On the human colony planet Nocturne, there is suffering
and blight, tragic symptoms of an ages-old war. Nevertheless,
this is one of the Doctor's favourite places, because it is
here that a late, great flowering of human art and music is
taking place. It is a place he finds inspirational and uplifting,
and he wants to share it with Ace and Hex. It's always been
a safe haven for him, a world of friends and laughter. But
with strict Martial Law imposed on the front-line city, and
the brutal scourge of interstellar warfare gripping the system,
how safe can anyone really be? There is a note of death in
the wild, midnight wind...
Having really enjoyed the freshness and excitement of writer
Dan Abnett's previous Seventh Doctor/Ace/Hex story, The
Harvest, I had high hopes for this follow-up.
Unfortunately, Nocturne comes up rather shorter on
the original ideas front.
The writer explores the interesting notion of the Doctor (Sylvester
McCoy) having friends at various ports of call throughout
space and time - not just on Earth - in this instance the
planet Nocturne. Thus at the outset of the adventure the travellers
arrive at a place where they are welcomed with open arms,
rather than, as is more customary, stepping out into the unknown
and/or being greeted with hostility by suspicious natives.
it's not long before familiar old patterns begin to reassert
themselves. Following some mysterious deaths, the Doctor is
treated as a suspect and is even accused of being an enemy
spy. Prior to this turn of events, we are introduced to a
set of pleasantly voiced yet sinister robots, known as Familiars
(all played by Helen Kay), whose "cannot harm humans, honest
guv" programming comes straight from the works of Isaac Asimov
- which have, of course, previously been raided by Who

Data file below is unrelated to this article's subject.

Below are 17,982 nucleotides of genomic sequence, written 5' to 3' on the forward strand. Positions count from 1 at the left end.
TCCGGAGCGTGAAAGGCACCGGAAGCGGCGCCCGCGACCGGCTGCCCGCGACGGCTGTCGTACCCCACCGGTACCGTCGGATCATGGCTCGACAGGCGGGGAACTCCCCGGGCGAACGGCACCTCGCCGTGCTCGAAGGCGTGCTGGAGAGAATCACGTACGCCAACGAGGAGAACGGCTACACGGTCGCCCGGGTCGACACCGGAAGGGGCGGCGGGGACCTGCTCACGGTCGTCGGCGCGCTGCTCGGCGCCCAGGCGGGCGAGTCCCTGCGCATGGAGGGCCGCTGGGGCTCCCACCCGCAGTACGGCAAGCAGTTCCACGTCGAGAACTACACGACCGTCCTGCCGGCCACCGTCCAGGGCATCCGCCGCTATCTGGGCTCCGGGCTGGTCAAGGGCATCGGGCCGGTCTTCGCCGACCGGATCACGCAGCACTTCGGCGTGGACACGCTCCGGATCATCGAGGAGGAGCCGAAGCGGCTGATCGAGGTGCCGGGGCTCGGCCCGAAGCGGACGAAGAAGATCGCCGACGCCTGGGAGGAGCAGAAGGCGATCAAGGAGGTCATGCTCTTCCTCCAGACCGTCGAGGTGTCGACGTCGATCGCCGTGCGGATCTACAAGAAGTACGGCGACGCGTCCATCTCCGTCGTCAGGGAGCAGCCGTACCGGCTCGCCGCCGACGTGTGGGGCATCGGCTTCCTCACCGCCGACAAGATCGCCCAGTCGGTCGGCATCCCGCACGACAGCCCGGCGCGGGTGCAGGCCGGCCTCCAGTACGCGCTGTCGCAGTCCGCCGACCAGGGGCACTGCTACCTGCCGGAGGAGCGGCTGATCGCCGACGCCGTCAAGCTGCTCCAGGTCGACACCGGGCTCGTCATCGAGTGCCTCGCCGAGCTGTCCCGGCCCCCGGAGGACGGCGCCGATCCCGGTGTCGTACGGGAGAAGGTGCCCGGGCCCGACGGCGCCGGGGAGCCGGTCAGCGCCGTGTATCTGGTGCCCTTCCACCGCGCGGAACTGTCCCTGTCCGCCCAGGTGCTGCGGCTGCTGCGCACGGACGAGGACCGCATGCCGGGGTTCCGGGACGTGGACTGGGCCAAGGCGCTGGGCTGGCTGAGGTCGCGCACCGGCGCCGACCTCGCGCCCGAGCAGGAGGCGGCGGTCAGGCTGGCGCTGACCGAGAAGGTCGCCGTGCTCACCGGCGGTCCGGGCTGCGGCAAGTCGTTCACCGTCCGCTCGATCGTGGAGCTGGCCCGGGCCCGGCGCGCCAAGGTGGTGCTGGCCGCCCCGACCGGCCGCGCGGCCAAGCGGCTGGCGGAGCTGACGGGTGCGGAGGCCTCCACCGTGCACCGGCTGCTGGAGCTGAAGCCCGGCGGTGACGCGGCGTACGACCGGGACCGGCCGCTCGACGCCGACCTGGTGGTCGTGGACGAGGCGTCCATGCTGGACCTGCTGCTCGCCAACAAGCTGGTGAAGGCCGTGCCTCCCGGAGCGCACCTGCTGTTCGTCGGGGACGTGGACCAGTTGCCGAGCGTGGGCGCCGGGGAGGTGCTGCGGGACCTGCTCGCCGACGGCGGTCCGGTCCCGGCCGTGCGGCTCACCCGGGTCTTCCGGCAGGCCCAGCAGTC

in the Tom Baker serials Robot and The Robots of
Death. Ultimately, the real menace proves to be sound-based,
an idea that was novel back when Big Finish first used it
in 1999 in Whispers of Terror but now seems a little
Abnett does attempt a bit of character development for the
Seventh Doctor, as the Time Lord apologises to Ace (Sophie
Aldred) and Hex (Philip Olivier) for having kept them in the
dark in the past about his foreknowledge and motivations,
and promises to try and mend his ways. However, fans who regard
the New Adventures novels as part of the same continuity
as these audios know that this Machiavellian incarnation will
soon slip back into his devious old ways. Not even McCoy and
Aldred believe that the Doctor will keep his word for long,
as they make plain in this double CD's extra features.
During these interviews, the stars are also asked their opinions
of the new television version of Doctor Who. I heartily
agreed with Aldred's view of the pre-publicity that surrounded
the then new companion Rose Tyler. The way the press carried
on about Rose being a feistier and more capable kind of companion
than ever before, you'd think Ace had never appeared on the
only the drama itself had engaged me as much as Aldred's comments
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